It is believed that construction began in 1509. It was built in several stages. The place has a central nave, two aisles, and several vaults. The building, in Gothic style, has stone columns and brick walls. Its completion is estimated to be in 1544.

The Atarazanas was granted to the Welsers of Augsburg by bankers of Emperor Charles V.

Around these warehouses, a neighborhood is known as Barrio de Las Atarazanas, the first Spanish neighborhood in America was built.

Today the Atarazanas house the Museum of the Atarazanas where archaeological remains of ships are exposed, such as cannons, dishes, coins, cutlery, among other remains.

The Museum of the Royal Atarazanas houses the richest collection on underwater archeology in America, it is located in the first commercial district of the New World on Calle Colón no.4, near the Alcazar de Colón.

His collection covers goods rescued from 1502 until the beginning of the 20th century with the ships of Monte Cristi.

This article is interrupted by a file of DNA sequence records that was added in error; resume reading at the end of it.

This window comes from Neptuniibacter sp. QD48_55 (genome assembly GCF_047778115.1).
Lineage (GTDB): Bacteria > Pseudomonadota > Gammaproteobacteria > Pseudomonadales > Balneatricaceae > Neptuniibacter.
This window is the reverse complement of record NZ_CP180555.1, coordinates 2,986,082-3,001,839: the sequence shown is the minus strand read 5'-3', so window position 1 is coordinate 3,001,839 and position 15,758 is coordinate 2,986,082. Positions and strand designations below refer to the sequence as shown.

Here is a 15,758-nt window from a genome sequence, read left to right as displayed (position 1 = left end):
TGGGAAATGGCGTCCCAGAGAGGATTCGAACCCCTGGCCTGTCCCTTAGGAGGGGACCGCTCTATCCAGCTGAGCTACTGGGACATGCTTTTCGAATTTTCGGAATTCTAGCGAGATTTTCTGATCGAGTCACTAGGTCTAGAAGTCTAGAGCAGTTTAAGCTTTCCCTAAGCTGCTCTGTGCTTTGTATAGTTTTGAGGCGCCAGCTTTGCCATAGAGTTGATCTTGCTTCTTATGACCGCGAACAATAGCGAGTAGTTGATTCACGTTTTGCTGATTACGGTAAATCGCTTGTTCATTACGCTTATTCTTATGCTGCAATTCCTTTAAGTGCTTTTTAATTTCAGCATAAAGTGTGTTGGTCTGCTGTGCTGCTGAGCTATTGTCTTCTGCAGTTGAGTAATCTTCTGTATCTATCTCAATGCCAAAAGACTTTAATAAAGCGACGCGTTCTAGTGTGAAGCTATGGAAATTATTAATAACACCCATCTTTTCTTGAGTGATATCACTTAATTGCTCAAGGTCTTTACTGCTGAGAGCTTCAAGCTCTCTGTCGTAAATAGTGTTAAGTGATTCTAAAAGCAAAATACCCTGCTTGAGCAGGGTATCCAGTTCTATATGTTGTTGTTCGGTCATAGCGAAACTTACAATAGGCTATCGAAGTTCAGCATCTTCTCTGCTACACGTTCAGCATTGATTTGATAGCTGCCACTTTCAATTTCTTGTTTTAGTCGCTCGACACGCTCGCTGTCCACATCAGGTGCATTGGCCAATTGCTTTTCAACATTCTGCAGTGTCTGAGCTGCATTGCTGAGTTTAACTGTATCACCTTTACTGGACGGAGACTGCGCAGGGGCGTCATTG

It also highlights the exhibition of the Spanish Galleon Our Lady of the Pure and Clean Conception that was shipwrecked at the Banco de la Plata (northeast of Puerto Plata) in 1641, this Galleon was the captain of the Fleet of the Indies of the last five years and transported the silver treasure of the Spanish crown extracted from Mexico.

The collections of the Spanish Galleons Count of Tolosa and Our Lady of Guadalupe that wrecked in the Bay of Samaná in the year 1724 are exhibited, this loaded mercury from Spain to be used in the extraction of gold and silver in Mexico.

As part of the collection, we can find pieces of the French warship Scipión that was shipwrecked in the Bay of Samaná and the Imperial French warships and Diomedes that were shipwrecked in Palenque, also in the 18th century.

The building that houses this important museum is the first Royal Atarazanas or warehouses of the port of Santo Domingo, it was built by Diego Colon in 1514, it consists of three ships built in brick with entrance columns made of stone.